Snow flies and I walk through it slowly, thinking in lines instead of sentences. Wind pocks my ears with little nails and skates on cold blades down the back of my neck. These are not kisses. These are not soft hands, offering wordlessly in darkness what sometimes shows the light.
And yet an hour later - filling the feeder, clearing snow around it - I spy a cardinal in the neighbor's sprawling leafless lilac, and so practice my imitation of his short sharp song. Inside are eggs fried in the same pan as ham steak and onions, and toasted bread with mountains of butter spilling with jam. Not for the last time do I wonder what a blueberry feels when it is pulled from the bush. Well, we are all in motion - I mean folding and unfolding - one way or the other.
And the morning's writing unfolds in both lines and sentences. And my shoulders fold inward, aching after shoveling. I drink too much coffee, which makes me wordy but breathless, and everybody laughs. Later yet, toppling through dizzy prayers, I think of Tara Singh and the challenge of accepting - of meeting - one's worthiness.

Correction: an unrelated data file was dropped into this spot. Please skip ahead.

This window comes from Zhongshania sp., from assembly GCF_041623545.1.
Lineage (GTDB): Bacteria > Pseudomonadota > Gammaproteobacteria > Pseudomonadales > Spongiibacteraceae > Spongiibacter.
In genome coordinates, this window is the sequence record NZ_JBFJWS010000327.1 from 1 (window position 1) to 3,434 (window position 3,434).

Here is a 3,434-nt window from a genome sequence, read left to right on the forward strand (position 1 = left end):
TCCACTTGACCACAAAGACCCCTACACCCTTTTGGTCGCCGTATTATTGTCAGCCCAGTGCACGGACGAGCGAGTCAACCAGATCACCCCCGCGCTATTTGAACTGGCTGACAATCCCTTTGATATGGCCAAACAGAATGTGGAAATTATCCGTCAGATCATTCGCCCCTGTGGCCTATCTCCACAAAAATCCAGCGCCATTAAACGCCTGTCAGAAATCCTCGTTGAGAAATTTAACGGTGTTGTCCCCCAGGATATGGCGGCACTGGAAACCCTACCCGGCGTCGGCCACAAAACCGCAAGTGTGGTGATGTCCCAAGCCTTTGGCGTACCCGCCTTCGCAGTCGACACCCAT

D. calls and asks will we walk his dog because his knees hurt because of the storm, and so we send S. over, and she comes back with two bottles of yeasty home brew as thanks and flushed cheeks. Briefly I smell roses. My dreams were filled with images of birds - paintings, sculptures, words and so forth. One hour after waking a crow surprises me by asking why I am always so surprised.
Well I am, and that's how it goes, at least for now. Amends here, requests for clarity there and always the familiar act of translating (poorly or otherwise) what is learned accordingly. Chrisoula leans against me in the kitchen at noon and asks will I make her chapatis with black beans and plantains fried in oil and crushed tomatoes with cumin on top. Oh yes, I say to her, oh yes yes yes.